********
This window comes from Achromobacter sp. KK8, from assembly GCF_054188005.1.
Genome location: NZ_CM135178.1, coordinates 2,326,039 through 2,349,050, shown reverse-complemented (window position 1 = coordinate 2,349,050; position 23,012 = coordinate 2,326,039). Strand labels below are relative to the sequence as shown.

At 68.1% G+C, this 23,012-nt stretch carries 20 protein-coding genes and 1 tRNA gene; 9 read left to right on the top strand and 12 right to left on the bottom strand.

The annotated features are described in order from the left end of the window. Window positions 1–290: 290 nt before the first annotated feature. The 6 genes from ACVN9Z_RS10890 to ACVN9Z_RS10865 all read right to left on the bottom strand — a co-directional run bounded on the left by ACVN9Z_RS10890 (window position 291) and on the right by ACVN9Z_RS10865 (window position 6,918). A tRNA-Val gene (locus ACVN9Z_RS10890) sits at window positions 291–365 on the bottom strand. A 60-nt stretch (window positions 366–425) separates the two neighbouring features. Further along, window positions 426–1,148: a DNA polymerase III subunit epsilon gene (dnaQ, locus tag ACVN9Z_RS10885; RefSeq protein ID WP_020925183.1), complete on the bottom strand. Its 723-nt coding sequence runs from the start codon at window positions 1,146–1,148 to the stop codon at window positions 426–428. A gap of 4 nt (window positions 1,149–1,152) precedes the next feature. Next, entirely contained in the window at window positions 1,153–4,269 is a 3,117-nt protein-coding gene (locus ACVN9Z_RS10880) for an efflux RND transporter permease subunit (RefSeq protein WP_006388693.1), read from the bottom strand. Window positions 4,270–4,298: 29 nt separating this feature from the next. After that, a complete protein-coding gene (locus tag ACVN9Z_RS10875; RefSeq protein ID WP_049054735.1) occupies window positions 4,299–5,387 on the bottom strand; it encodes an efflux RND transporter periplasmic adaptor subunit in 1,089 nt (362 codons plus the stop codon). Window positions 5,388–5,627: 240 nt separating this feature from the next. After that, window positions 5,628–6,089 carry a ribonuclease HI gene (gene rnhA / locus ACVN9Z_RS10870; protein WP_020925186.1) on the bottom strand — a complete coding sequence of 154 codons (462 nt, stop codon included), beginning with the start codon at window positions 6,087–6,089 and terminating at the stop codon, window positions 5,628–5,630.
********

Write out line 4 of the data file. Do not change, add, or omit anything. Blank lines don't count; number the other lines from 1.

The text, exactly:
The annotated features are described in order from the left end of the window. Window positions 1–290: 290 nt before the first annotated feature. The 6 genes from ACVN9Z_RS10890 to ACVN9Z_RS10865 all read right to left on the bottom strand — a co-directional run bounded on the left by ACVN9Z_RS10890 (window position 291) and on the right by ACVN9Z_RS10865 (window position 6,918). A tRNA-Val gene (locus ACVN9Z_RS10890) sits at window positions 291–365 on the bottom strand. A 60-nt stretch (window positions 366–425) separates the two neighbouring features. Further along, window positions 426–1,148: a DNA polymerase III subunit epsilon gene (dnaQ, locus tag ACVN9Z_RS10885; RefSeq protein ID WP_020925183.1), complete on the bottom strand. Its 723-nt coding sequence runs from the start codon at window positions 1,146–1,148 to the stop codon at window positions 426–428. A gap of 4 nt (window positions 1,149–1,152) precedes the next feature. Next, entirely contained in the window at window positions 1,153–4,269 is a 3,117-nt protein-coding gene (locus ACVN9Z_RS10880) for an efflux RND transporter permease subunit (RefSeq protein WP_006388693.1), read from the bottom strand. Window positions 4,270–4,298: 29 nt separating this feature from the next. After that, a complete protein-coding gene (locus tag ACVN9Z_RS10875; RefSeq protein ID WP_049054735.1) occupies window positions 4,299–5,387 on the bottom strand; it encodes an efflux RND transporter periplasmic adaptor subunit in 1,089 nt (362 codons plus the stop codon). Window positions 5,388–5,627: 240 nt separating this feature from the next. After that, window positions 5,628–6,089 carry a ribonuclease HI gene (gene rnhA / locus ACVN9Z_RS10870; protein WP_020925186.1) on the bottom strand — a complete coding sequence of 154 codons (462 nt, stop codon included), beginning with the start codon at window positions 6,087–6,089 and terminating at the stop codon, window positions 5,628–5,630.